Republican and Democratic U.S. senators introduced legislation on Thursday to impose stiff new sanctions on Russia, the latest effort by lawmakers to punish Moscow over interference in U.S. elections and its activities in Syria and Ukraine, Platts reports.
The bill includes restrictions on new Russian sovereign debt transactions, energy and oil projects and Russian uranium imports, and new sanctions on Russian political figures and oligarchs.
Meanwhile, American oil and gas executives have opposed the Trump administration’s imposition of sanctions against Russian oil, mainly because the biggest U.S. companies have joint projects and interests with their Russian counterparts across the globe. The deteriorated relationship between the United States and Russia has been closing off the U.S. oil giants’ ability to drill the vast shale plays underlying Siberia and the deep-water oil fields off Russia’s Arctic coast.
Now, Congress is considering a flurry of legislation that threatens to go even further, potentially forcing American and European companies such as Exxon Mobil and Royal Dutch Shell to divest positions not only in Russia, but also around the world.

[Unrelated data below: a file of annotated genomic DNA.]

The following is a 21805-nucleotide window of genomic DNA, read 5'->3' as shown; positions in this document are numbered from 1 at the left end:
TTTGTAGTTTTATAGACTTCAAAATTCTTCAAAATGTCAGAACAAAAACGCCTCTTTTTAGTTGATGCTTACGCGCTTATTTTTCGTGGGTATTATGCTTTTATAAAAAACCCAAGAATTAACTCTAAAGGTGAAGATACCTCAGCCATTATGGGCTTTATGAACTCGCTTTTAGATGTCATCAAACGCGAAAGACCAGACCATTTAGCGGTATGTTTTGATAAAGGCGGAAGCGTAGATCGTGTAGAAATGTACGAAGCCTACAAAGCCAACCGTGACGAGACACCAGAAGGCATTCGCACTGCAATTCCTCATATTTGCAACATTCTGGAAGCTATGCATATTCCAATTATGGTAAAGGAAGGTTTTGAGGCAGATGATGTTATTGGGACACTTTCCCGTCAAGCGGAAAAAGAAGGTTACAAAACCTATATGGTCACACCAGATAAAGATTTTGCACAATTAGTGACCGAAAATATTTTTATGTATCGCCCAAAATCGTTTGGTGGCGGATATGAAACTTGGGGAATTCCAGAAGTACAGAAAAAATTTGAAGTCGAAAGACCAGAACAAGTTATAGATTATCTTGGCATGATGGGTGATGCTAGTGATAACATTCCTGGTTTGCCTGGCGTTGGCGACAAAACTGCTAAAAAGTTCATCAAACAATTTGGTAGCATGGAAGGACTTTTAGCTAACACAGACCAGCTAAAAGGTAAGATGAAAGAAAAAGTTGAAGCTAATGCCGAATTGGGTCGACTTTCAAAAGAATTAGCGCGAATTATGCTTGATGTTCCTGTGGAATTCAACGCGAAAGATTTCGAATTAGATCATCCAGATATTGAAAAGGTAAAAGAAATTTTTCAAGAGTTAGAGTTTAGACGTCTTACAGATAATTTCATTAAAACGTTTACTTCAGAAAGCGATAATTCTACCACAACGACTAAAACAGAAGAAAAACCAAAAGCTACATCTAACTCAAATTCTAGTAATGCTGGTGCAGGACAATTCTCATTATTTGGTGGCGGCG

Existing oil and gas operations in Russia that were largely exempted under previous U.S. sanctions instituted in 2014 and 2017 could be placed on the chopping block, along with projects in other countries where western oil companies have partnered with Russian firms.
“The risk is profile is going up,” David Goldwyn, chairman of the energy advisory group at the Atlantic Council, a Washington think tank, told the Houston Chronicle.
“If you can’t do business with Lukoil or Rosneft or Gazprom, then if you’re in a joint venture with them in Russia, as many U.S. companies are, then the risk is you’re forced out, perhaps at fire sale prices.”
The U.S. oil industry still has a considerable presence on the Russian market. Exxon Mobil, for example, counts almost $6 billion in assets in the country, including a sprawling, almost decade old oil and gas operation on Sakhalin Island, according to a filing with the U.S. Securities and Exchange Commission earlier this year.
Exxon also holds a 25 percent stake in Tengizchevroil, a joint venture in Kazakstan’s Caspian Sea, in which a subsidiary of Lukoil is also partner. Chevron, likewise, could be exposed to new Russia sanctions through its 50 percent stake in the same venture in the Caspian. The California oil company also holds a 15 percent interest in a pipeline running from the Caspian Sea to the Russian city of Novorossiysk, in which Lukoil and Rosneft, as well as the Russian pipeline firm Transneft, also have a stake.